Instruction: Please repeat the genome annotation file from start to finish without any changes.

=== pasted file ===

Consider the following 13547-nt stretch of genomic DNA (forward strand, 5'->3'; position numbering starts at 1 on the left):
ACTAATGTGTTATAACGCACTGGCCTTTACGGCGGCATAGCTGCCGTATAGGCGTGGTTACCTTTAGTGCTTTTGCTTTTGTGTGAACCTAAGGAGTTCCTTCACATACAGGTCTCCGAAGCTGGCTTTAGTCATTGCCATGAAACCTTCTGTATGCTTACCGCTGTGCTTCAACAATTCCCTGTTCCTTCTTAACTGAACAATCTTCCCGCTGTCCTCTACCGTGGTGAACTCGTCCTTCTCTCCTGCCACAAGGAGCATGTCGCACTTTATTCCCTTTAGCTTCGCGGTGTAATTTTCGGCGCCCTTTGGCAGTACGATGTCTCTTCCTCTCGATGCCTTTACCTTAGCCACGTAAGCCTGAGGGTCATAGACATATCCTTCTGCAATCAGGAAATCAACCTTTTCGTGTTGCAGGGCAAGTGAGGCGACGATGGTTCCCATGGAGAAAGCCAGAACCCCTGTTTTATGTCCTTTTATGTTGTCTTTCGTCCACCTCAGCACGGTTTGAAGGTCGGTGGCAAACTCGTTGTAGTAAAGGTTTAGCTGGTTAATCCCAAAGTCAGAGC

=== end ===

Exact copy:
Consider the following 13547-nt stretch of genomic DNA (forward strand, 5'->3'; position numbering starts at 1 on the left):
ACTAATGTGTTATAACGCACTGGCCTTTACGGCGGCATAGCTGCCGTATAGGCGTGGTTACCTTTAGTGCTTTTGCTTTTGTGTGAACCTAAGGAGTTCCTTCACATACAGGTCTCCGAAGCTGGCTTTAGTCATTGCCATGAAACCTTCTGTATGCTTACCGCTGTGCTTCAACAATTCCCTGTTCCTTCTTAACTGAACAATCTTCCCGCTGTCCTCTACCGTGGTGAACTCGTCCTTCTCTCCTGCCACAAGGAGCATGTCGCACTTTATTCCCTTTAGCTTCGCGGTGTAATTTTCGGCGCCCTTTGGCAGTACGATGTCTCTTCCTCTCGATGCCTTTACCTTAGCCACGTAAGCCTGAGGGTCATAGACATATCCTTCTGCAATCAGGAAATCAACCTTTTCGTGTTGCAGGGCAAGTGAGGCGACGATGGTTCCCATGGAGAAAGCCAGAACCCCTGTTTTATGTCCTTTTATGTTGTCTTTCGTCCACCTCAGCACGGTTTGAAGGTCGGTGGCAAACTCGTTGTAGTAAAGGTTTAGCTGGTTAATCCCAAAGTCAGAGC